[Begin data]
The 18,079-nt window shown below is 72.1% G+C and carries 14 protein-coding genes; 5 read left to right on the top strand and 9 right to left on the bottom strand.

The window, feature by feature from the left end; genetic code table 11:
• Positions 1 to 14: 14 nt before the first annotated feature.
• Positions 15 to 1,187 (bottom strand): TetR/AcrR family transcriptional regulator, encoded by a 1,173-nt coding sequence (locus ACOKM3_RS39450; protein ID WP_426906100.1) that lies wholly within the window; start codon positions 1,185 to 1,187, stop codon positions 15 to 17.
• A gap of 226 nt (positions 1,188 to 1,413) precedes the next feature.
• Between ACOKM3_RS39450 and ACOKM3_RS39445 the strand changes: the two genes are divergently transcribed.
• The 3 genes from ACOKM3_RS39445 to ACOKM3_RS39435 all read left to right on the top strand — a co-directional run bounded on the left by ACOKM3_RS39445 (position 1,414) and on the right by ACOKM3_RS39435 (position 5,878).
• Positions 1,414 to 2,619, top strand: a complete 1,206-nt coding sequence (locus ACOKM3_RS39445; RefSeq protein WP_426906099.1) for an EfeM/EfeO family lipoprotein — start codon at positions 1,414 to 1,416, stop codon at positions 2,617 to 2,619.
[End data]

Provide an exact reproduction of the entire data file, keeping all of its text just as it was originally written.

The 18,079-nt window shown below is 72.1% G+C and carries 14 protein-coding genes; 5 read left to right on the top strand and 9 right to left on the bottom strand.

The window, feature by feature from the left end; genetic code table 11:
• Positions 1 to 14: 14 nt before the first annotated feature.
• Positions 15 to 1,187 (bottom strand): TetR/AcrR family transcriptional regulator, encoded by a 1,173-nt coding sequence (locus ACOKM3_RS39450; protein ID WP_426906100.1) that lies wholly within the window; start codon positions 1,185 to 1,187, stop codon positions 15 to 17.
• A gap of 226 nt (positions 1,188 to 1,413) precedes the next feature.
• Between ACOKM3_RS39450 and ACOKM3_RS39445 the strand changes: the two genes are divergently transcribed.
• The 3 genes from ACOKM3_RS39445 to ACOKM3_RS39435 all read left to right on the top strand — a co-directional run bounded on the left by ACOKM3_RS39445 (position 1,414) and on the right by ACOKM3_RS39435 (position 5,878).
• Positions 1,414 to 2,619, top strand: a complete 1,206-nt coding sequence (locus ACOKM3_RS39445; RefSeq protein WP_426906099.1) for an EfeM/EfeO family lipoprotein — start codon at positions 1,414 to 1,416, stop codon at positions 2,617 to 2,619.